Science briefs: Farm advisor unravels oak mystery
Blue oaks on Kern County's foothill rangeland seemed to be vanishing, but livestock farm advisor Ralph Phillips suspects they were simply overlooked in a misunderstanding of oak tree biology.
A 1987 study revealed that, on average, an acre of Kern County rangeland had about 80 seedlings (less than 1 foot tall), 75 saplings (1 to 5 feet tall), but only 15 trees in the 5- to 10-foot-tall range. However, there were 85 trees per acre taller than 10 feet.
Perplexed by the small number of oaks 5 to 10 feet tall, Phillips undertook a study. In 1989, he marked 605 oak seedlings at three sites in Kern County to trace their survival, then recorded the exact height of each seedling (all under 1 foot tall). Phillips' study coincided with the 1986–1992 drought.
During the first 4 years, rodents killed 3% of the trees. The average height of the remaining seedlings actually fell three-quarters of an inch. The apex bud was present on virtually every seedling, indicating that grazing was not a factor.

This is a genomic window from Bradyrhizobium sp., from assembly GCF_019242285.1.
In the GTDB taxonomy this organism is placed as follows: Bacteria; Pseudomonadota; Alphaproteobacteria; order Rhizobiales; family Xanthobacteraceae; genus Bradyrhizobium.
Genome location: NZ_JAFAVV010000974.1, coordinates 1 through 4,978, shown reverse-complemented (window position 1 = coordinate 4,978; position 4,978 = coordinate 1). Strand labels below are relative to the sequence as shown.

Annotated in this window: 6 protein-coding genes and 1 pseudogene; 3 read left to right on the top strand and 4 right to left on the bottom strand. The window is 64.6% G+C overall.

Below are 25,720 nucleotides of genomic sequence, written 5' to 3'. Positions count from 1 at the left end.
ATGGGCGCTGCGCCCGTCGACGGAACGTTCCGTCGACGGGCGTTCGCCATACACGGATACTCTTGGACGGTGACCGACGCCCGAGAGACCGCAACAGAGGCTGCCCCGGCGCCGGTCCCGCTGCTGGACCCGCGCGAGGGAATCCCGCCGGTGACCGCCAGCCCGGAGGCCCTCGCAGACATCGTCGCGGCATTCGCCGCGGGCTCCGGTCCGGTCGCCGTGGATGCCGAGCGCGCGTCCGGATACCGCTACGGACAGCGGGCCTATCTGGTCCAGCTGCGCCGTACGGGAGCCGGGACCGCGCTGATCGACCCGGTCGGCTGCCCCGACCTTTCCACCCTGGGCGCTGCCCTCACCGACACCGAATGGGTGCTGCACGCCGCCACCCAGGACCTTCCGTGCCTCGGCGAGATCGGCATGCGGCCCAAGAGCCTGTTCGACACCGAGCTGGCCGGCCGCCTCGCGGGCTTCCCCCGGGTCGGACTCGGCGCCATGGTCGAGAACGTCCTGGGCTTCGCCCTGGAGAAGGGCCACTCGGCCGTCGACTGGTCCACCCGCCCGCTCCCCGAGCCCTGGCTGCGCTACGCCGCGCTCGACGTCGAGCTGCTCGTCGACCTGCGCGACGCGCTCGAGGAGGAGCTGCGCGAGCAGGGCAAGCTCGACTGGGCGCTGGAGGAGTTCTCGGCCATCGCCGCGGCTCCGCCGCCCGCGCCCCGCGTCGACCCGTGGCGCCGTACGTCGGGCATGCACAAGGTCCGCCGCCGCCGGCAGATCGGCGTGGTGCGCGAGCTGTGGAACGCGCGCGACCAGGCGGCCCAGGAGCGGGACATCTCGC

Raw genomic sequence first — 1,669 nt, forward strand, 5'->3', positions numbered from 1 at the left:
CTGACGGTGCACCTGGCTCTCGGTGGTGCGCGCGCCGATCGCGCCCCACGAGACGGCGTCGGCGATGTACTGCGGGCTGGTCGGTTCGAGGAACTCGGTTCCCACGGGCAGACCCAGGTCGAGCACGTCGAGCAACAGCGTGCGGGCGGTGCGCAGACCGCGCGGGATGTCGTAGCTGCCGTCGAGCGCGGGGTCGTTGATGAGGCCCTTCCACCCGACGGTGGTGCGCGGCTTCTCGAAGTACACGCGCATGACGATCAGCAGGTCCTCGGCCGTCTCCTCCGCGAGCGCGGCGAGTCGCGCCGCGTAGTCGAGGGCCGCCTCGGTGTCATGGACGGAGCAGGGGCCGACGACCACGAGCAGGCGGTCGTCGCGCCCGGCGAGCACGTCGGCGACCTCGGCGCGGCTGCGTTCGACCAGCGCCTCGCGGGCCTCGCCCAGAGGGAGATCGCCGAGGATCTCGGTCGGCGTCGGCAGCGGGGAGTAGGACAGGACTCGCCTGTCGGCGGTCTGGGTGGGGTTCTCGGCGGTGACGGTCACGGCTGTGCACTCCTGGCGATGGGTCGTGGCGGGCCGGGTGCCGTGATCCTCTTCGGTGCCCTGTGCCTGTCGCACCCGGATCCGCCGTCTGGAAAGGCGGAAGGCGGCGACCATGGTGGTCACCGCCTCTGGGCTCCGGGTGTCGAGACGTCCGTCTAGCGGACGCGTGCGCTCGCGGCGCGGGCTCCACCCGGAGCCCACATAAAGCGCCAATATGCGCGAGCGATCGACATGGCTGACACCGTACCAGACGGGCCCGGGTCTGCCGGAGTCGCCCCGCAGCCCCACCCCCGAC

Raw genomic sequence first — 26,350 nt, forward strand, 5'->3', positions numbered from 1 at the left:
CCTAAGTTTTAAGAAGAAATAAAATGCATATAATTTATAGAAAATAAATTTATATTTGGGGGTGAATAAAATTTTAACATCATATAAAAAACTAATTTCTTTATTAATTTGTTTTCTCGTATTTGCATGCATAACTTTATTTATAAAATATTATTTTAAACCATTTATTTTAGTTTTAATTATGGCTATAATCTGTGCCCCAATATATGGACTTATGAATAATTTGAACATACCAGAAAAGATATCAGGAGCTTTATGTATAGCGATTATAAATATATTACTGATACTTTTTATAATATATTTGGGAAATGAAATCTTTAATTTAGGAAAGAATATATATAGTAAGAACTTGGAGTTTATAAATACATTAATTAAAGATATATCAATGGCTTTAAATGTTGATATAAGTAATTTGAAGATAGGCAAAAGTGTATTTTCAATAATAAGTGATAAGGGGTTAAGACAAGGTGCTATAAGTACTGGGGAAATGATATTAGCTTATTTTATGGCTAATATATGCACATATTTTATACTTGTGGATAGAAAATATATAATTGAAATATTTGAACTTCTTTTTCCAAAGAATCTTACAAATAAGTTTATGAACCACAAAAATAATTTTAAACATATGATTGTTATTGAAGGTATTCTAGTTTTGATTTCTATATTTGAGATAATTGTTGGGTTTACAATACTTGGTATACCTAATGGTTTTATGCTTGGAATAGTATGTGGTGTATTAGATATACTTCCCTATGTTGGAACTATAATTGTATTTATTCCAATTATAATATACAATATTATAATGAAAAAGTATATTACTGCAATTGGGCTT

“The oak is a unique tree,” Phillips said. “The seedlings would send up a green shoot in the spring. By the end of summer, the shoots dried up and the leaves fell off. The next spring a new green shoot appeared. Moisture needed for growth was limited, so each new shoot was smaller than the previous year's shoot.”
In 1990, Phillips began to research the age of his 605 trees. “We were very surprised to find that close to 20% of the seedlings (all under 1 foot tall) were over 10 years old,” he said. “One tree less than 6 inches tall was over 25 years old.”
Phillips thinks the small trees form a reservoir of oaks that grow tall only when conditions allow, such as when more water is available or a nearby mature oak dies.